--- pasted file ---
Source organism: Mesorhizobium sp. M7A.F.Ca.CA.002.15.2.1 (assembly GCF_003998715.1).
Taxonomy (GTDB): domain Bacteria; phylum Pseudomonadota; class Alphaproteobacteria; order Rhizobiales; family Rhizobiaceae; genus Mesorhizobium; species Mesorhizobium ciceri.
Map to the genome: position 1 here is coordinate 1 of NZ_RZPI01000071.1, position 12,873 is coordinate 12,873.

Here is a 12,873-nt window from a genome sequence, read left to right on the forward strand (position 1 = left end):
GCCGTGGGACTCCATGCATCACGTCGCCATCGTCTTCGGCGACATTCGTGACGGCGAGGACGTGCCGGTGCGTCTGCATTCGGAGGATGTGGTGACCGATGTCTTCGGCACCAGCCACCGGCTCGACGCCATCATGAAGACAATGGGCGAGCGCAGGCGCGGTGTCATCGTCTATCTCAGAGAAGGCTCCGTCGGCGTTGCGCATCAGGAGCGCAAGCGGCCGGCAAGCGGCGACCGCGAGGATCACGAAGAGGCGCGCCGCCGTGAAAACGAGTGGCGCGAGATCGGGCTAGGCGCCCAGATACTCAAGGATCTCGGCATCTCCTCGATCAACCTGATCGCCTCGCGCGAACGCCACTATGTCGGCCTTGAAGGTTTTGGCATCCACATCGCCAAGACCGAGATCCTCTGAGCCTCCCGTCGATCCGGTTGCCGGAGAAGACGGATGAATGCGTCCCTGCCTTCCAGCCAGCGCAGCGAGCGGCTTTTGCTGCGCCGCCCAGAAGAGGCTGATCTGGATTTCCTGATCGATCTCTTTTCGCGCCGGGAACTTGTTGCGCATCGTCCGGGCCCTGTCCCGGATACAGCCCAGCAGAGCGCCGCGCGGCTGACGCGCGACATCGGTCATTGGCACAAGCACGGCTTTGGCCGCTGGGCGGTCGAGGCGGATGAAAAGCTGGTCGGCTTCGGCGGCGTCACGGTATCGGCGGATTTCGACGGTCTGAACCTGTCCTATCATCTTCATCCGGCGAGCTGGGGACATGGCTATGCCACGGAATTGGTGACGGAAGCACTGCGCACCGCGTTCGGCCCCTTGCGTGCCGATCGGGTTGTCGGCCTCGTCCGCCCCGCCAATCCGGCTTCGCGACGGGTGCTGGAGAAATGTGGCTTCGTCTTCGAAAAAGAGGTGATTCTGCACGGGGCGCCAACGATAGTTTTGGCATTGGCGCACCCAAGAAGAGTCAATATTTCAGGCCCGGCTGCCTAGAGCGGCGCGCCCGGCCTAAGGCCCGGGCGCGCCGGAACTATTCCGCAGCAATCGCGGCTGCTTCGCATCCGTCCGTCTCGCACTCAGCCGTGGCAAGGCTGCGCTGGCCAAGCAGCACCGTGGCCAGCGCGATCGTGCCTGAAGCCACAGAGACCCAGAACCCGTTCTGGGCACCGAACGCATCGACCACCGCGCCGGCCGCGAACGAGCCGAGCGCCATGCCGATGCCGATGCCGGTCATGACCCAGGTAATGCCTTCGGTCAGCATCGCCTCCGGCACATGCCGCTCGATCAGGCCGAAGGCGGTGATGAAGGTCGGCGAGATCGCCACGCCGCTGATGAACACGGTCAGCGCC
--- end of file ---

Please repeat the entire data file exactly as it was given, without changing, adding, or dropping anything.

Source organism: Mesorhizobium sp. M7A.F.Ca.CA.002.15.2.1 (assembly GCF_003998715.1).
Taxonomy (GTDB): domain Bacteria; phylum Pseudomonadota; class Alphaproteobacteria; order Rhizobiales; family Rhizobiaceae; genus Mesorhizobium; species Mesorhizobium ciceri.
Map to the genome: position 1 here is coordinate 1 of NZ_RZPI01000071.1, position 12,873 is coordinate 12,873.

Here is a 12,873-nt window from a genome sequence, read left to right on the forward strand (position 1 = left end):
GCCGTGGGACTCCATGCATCACGTCGCCATCGTCTTCGGCGACATTCGTGACGGCGAGGACGTGCCGGTGCGTCTGCATTCGGAGGATGTGGTGACCGATGTCTTCGGCACCAGCCACCGGCTCGACGCCATCATGAAGACAATGGGCGAGCGCAGGCGCGGTGTCATCGTCTATCTCAGAGAAGGCTCCGTCGGCGTTGCGCATCAGGAGCGCAAGCGGCCGGCAAGCGGCGACCGCGAGGATCACGAAGAGGCGCGCCGCCGTGAAAACGAGTGGCGCGAGATCGGGCTAGGCGCCCAGATACTCAAGGATCTCGGCATCTCCTCGATCAACCTGATCGCCTCGCGCGAACGCCACTATGTCGGCCTTGAAGGTTTTGGCATCCACATCGCCAAGACCGAGATCCTCTGAGCCTCCCGTCGATCCGGTTGCCGGAGAAGACGGATGAATGCGTCCCTGCCTTCCAGCCAGCGCAGCGAGCGGCTTTTGCTGCGCCGCCCAGAAGAGGCTGATCTGGATTTCCTGATCGATCTCTTTTCGCGCCGGGAACTTGTTGCGCATCGTCCGGGCCCTGTCCCGGATACAGCCCAGCAGAGCGCCGCGCGGCTGACGCGCGACATCGGTCATTGGCACAAGCACGGCTTTGGCCGCTGGGCGGTCGAGGCGGATGAAAAGCTGGTCGGCTTCGGCGGCGTCACGGTATCGGCGGATTTCGACGGTCTGAACCTGTCCTATCATCTTCATCCGGCGAGCTGGGGACATGGCTATGCCACGGAATTGGTGACGGAAGCACTGCGCACCGCGTTCGGCCCCTTGCGTGCCGATCGGGTTGTCGGCCTCGTCCGCCCCGCCAATCCGGCTTCGCGACGGGTGCTGGAGAAATGTGGCTTCGTCTTCGAAAAAGAGGTGATTCTGCACGGGGCGCCAACGATAGTTTTGGCATTGGCGCACCCAAGAAGAGTCAATATTTCAGGCCCGGCTGCCTAGAGCGGCGCGCCCGGCCTAAGGCCCGGGCGCGCCGGAACTATTCCGCAGCAATCGCGGCTGCTTCGCATCCGTCCGTCTCGCACTCAGCCGTGGCAAGGCTGCGCTGGCCAAGCAGCACCGTGGCCAGCGCGATCGTGCCTGAAGCCACAGAGACCCAGAACCCGTTCTGGGCACCGAACGCATCGACCACCGCGCCGGCCGCGAACGAGCCGAGCGCCATGCCGATGCCGATGCCGGTCATGACCCAGGTAATGCCTTCGGTCAGCATCGCCTCCGGCACATGCCGCTCGATCAGGCCGAAGGCGGTGATGAAGGTCGGCGAGATCGCCACGCCGCTGATGAACACGGTCAGCGCC